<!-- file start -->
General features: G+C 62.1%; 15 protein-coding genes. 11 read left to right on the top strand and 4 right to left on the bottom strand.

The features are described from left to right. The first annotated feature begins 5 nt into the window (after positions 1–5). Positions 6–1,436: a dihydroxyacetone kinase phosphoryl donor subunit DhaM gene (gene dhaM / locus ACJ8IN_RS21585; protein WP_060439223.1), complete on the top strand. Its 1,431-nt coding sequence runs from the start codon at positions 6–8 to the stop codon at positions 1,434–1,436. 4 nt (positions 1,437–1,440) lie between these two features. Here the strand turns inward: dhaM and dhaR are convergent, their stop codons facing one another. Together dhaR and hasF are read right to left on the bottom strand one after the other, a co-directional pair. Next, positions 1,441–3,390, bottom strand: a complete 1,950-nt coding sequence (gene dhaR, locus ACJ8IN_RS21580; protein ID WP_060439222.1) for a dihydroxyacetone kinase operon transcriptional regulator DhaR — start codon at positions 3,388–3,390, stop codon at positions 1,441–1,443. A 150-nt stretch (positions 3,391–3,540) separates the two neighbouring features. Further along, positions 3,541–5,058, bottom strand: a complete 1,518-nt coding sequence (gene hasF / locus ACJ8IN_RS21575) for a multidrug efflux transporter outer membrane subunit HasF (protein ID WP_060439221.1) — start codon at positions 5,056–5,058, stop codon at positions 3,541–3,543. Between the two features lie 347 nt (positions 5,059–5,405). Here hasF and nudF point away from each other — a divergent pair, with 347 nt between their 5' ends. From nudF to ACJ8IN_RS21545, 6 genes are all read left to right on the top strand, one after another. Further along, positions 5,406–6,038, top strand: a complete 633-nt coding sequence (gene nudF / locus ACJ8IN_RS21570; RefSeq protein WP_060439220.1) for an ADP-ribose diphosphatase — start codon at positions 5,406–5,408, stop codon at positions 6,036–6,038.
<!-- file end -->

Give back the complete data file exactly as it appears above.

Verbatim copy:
General features: G+C 62.1%; 15 protein-coding genes. 11 read left to right on the top strand and 4 right to left on the bottom strand.

The features are described from left to right. The first annotated feature begins 5 nt into the window (after positions 1–5). Positions 6–1,436: a dihydroxyacetone kinase phosphoryl donor subunit DhaM gene (gene dhaM / locus ACJ8IN_RS21585; protein WP_060439223.1), complete on the top strand. Its 1,431-nt coding sequence runs from the start codon at positions 6–8 to the stop codon at positions 1,434–1,436. 4 nt (positions 1,437–1,440) lie between these two features. Here the strand turns inward: dhaM and dhaR are convergent, their stop codons facing one another. Together dhaR and hasF are read right to left on the bottom strand one after the other, a co-directional pair. Next, positions 1,441–3,390, bottom strand: a complete 1,950-nt coding sequence (gene dhaR, locus ACJ8IN_RS21580; protein ID WP_060439222.1) for a dihydroxyacetone kinase operon transcriptional regulator DhaR — start codon at positions 3,388–3,390, stop codon at positions 1,441–1,443. A 150-nt stretch (positions 3,391–3,540) separates the two neighbouring features. Further along, positions 3,541–5,058, bottom strand: a complete 1,518-nt coding sequence (gene hasF / locus ACJ8IN_RS21575) for a multidrug efflux transporter outer membrane subunit HasF (protein ID WP_060439221.1) — start codon at positions 5,056–5,058, stop codon at positions 3,541–3,543. Between the two features lie 347 nt (positions 5,059–5,405). Here hasF and nudF point away from each other — a divergent pair, with 347 nt between their 5' ends. From nudF to ACJ8IN_RS21545, 6 genes are all read left to right on the top strand, one after another. Further along, positions 5,406–6,038, top strand: a complete 633-nt coding sequence (gene nudF / locus ACJ8IN_RS21570; RefSeq protein WP_060439220.1) for an ADP-ribose diphosphatase — start codon at positions 5,406–5,408, stop codon at positions 6,036–6,038.